- Subscribe to receive emails about ESE Seminars (click “show more” envr_seminars)
- Support the Department of Environmental Sciences and Engineering
- Submit your own alumni update to be posted below: Send your degree, graduation year, and where you are now (position title, location, activities) to email@example.com.
- Submit your own alumni story to be featured below: Send your our degree, graduation year, and where you are now (position title, location, activities); a brief summary or story* about what inspired you to choose your degree/career/UNC; and a high resolution photo to: firstname.lastname@example.org. *please use first person
Leiran Biton, MS (2007)
Air Quality Modeler (Physical Scientist)
US EPA-New England Region, Boston, MA
Nicole Hagan, PhD (2014)
Health Scientist, Office of Air Quality Planning and Standards, US EPA (RTP)
Elizabeth D. Hilborn, RN, DVM, MPH, Dipl. ACVPM
Health Scientist (Epidemiologist), US EPA (Chapel Hill)
Cassandra O’Lenick, PhD
National Center for Atmospheric Research (NCAR), Boulder, CO
Kang Chang (MS 2011)
Innovation Advisor at RTI International in RTP, North Carolina
Through the completion of my MS as one of the first students at the Water Institute, I saw the need for better systems of learning, private-sector skills and human-centric design in the world of international development.Read more about Kang
In the years following UNC, I worked at a social entrepreneurship research institute to gain a more complete picture of the challenges facing international development. I soon saw the role of innovation and innovation management as being a crucial skill set to create meaningful interventions, support organizational learning and provide a systematic way of creative problem solving. Since then, I have focused my career on supporting organizational and regional innovation capacity building. In my current role, I support universities, governments and corporations through strategic advising, innovation training and innovation ecosystem development.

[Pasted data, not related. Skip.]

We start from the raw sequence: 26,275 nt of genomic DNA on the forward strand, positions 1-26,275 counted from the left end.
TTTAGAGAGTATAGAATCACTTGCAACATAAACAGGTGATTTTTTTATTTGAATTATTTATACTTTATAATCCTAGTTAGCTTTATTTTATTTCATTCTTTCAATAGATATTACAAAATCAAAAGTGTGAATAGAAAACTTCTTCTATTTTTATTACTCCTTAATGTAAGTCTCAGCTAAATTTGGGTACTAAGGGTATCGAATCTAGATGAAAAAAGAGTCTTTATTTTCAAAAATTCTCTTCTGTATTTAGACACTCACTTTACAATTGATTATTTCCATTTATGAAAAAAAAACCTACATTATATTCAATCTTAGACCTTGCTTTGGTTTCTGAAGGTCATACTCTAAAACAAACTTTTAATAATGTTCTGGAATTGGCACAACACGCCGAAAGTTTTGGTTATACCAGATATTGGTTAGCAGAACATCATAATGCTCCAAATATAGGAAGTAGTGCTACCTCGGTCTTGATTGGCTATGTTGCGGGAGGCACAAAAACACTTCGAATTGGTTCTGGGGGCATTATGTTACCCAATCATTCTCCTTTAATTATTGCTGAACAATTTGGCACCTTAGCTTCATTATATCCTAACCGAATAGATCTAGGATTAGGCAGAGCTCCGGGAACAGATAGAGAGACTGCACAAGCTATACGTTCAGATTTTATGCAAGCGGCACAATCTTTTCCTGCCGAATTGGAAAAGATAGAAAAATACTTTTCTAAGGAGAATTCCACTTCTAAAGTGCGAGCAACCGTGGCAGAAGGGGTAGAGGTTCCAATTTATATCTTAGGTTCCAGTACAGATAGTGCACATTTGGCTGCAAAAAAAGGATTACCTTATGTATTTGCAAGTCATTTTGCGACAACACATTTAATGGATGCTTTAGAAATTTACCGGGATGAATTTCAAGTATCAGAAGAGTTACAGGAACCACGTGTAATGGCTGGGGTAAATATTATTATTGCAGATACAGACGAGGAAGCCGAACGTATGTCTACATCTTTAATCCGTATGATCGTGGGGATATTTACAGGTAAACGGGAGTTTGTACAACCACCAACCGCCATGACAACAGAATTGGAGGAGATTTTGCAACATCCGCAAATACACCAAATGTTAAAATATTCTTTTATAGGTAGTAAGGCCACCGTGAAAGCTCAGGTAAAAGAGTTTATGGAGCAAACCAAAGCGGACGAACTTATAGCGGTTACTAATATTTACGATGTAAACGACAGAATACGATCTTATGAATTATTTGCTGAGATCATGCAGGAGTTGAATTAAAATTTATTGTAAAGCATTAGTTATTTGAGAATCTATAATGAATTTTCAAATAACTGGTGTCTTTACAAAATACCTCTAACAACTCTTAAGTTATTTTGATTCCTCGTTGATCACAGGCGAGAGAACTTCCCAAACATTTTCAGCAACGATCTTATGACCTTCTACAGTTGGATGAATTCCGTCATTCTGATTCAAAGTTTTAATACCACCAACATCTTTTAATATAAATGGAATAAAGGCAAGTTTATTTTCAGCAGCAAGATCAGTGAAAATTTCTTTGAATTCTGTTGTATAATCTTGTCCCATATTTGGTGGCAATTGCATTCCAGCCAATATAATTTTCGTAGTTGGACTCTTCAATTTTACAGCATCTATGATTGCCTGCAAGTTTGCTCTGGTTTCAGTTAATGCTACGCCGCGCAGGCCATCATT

Mark Barnett, PhD, PE, BCEE
Professor of Environmental Engineering and Associate Chair
Department of Civil Engineering
I tell my undergraduate engineering students that it’s hard to go wrong with a master’s degree, but a Ph.D. is a longer, tougher slog with a less certain outcome.
Read more about Professor Barnett
Nonetheless, despite the long, tough slog, my North Carolina Ph.D. has afforded me many opportunities that I otherwise would not have had. First of all, I hold a reasonably prestigious, secure, and well-paying job as a tenured professor. Being a university professor is a great job, and no two days are the same. I get to work on a college campus and live in a college town. Other than a few hours a week when I have classes, my schedule is very flexible.
In addition to the other rewards of teaching and research, I have gotten to do many other things that I otherwise would not have gotten to do, including consulting, testifying, serving on government panels, and seeing most of the U.S. and much of the rest of the world.
One of the most personally and professionally rewarding times of my life was living with my young family for five months in the Netherlands while I was on sabbatical, fulfilling a life-long dream of living and working in Europe.
Finally, seeing your former students graduate, mature, and become leaders in their profession is very rewarding.
What inspired me to choose my major was both a profound appreciation for the environment coupled with ensuring our basic public health needs are existent and preserved.
Read more about Rory